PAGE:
Healthy Relationships

Healthy Relationships | Unexpected moments in fathering shape child’s character

June 14, 2014 

“I believe that what we become depends on what our fathers teach us at odd moments, when they aren’t trying to teach us. We are formed by little scraps of wisdom.” — Umberto Eco

Fathering, like parenting in general, happens when we are in the middle of something else. The most profound fathering occurs, I believe, not when we’ve settled in for a profound discussion or as we tell our children what to do or how to behave (although those are important).

Much to the chagrin of most parents I know, the most significant moments of parenting occur when we are least prepared for them. The awkward, stumbling response when our child asks a question we weren’t prepared for; the willingness to let a child “help” with the project at hand even if it is easier to do it ourselves; the realization that your children have been watching the way you interact with their other parent, both positively and negatively — these are the places where parenting — where fathering — occur.

As Father’s Day approaches, it is good to reflect on those unexpected moments of fathering, on the ways fathers can have a positive effect on the lives of their children every day, on the very small interactions that can have a big effect in the lives of children.

Here are some of the ways that fathers can shape their children’s growth into healthy adults (thanks to the National Domestic Violence Hotline for this list).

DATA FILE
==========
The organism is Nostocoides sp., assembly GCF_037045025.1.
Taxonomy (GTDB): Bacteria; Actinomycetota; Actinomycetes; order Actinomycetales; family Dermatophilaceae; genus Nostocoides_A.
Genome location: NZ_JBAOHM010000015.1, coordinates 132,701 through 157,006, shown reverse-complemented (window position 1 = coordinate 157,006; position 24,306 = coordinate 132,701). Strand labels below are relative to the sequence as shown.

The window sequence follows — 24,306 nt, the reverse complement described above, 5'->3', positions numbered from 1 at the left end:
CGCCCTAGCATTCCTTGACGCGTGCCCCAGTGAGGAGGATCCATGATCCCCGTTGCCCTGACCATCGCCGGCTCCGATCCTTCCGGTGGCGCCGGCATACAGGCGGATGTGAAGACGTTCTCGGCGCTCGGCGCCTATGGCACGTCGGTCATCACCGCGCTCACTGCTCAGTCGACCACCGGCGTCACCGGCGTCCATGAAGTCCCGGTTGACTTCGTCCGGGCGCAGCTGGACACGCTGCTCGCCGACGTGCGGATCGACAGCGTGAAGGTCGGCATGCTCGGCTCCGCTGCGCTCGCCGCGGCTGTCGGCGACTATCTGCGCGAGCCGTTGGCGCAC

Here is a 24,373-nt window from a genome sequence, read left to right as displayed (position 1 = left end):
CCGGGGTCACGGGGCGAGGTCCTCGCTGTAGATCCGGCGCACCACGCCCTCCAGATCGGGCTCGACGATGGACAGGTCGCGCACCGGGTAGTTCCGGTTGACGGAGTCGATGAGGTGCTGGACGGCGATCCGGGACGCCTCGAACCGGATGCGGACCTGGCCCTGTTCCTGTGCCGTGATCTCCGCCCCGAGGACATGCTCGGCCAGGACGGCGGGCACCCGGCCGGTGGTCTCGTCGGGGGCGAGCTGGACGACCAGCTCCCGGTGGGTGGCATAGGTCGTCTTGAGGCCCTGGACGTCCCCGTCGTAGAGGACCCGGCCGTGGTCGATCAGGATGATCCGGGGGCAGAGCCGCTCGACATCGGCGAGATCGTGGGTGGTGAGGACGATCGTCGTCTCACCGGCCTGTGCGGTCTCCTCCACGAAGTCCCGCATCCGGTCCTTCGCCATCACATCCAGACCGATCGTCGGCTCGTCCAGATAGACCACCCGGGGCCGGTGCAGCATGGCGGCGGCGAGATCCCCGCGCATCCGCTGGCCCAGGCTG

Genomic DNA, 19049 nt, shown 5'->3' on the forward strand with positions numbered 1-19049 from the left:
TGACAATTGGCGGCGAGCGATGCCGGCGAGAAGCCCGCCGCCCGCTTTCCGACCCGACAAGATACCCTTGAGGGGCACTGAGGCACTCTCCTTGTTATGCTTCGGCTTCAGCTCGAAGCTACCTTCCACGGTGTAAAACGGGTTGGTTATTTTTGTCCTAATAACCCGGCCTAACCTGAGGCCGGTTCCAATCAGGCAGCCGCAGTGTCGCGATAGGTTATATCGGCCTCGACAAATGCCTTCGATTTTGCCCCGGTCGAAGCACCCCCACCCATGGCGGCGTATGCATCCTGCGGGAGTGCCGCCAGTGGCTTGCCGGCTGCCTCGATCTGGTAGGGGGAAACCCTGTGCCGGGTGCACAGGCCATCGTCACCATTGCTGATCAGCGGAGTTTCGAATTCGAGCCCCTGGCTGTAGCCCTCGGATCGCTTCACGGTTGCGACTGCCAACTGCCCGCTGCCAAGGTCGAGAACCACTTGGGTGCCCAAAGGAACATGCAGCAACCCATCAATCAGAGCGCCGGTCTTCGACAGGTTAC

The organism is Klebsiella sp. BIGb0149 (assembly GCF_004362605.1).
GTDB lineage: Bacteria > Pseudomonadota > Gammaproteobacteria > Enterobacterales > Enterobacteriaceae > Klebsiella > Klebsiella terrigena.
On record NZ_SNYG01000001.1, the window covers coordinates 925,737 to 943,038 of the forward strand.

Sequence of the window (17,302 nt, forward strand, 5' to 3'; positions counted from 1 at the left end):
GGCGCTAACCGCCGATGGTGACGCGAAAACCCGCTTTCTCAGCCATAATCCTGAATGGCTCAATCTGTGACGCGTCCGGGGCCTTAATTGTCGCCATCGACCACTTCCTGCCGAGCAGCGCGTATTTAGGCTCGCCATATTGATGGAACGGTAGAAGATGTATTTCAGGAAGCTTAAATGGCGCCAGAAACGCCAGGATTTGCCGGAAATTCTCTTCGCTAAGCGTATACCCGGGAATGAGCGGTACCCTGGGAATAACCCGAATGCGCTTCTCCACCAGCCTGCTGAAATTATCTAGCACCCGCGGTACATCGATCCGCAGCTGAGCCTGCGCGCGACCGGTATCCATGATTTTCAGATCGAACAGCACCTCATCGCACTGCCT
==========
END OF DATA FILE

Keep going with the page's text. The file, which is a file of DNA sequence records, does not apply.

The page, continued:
• Fathers help early learning. Babies learn from everything around them, so when fathers interact with babies — holding them, talking to them — it shapes everything from vocabulary to problem-solving skills. A father who works with a baby’s other parent to create a home that is peaceful and safe helps a child learn to create a peaceful and safe environment later in life.

• Fathers can teach healthy behavior. Talking to children about what healthy relationships look like is as important as teaching a child to look both ways before crossing the street or to avoid a hot stove. One way children learn what to do and what not to do is that we tell them. Talking with kids about healthy relationships is critical in a culture where the messages that come from elsewhere often are degrading and damaging.

• Fathers can provide an anchor. Fathers can be a source of stability and reliability for a child, especially when that father models a commitment to the family. Children whose fathers provide unconditional love and support are more likely to turn to their father when they are in distress.

• Fathers can model healthy behavior. While it is important to tell our children what we want them to know, it is even more important to show them. Children learn what adult relationships should be like by watching the adults around them. A son who sees a father treat his mother with respect will be more likely to treat his own partner with respect as an adult. A daughter who watches her parents interact with mutuality and trust will want that in her own relationships as she grows.

This Father’s Day, let’s celebrate those fathers who work tirelessly and selflessly for the well-being of their children and their families. Thank you for all you do, every day, in ways large and small. It makes a difference.

Anne K. Ard is the executive director of the Centre County Women’s Resource Center, 140 W. Nittany Ave., State College. Contact her at 238-7066 or annekard@ccwrc.org.

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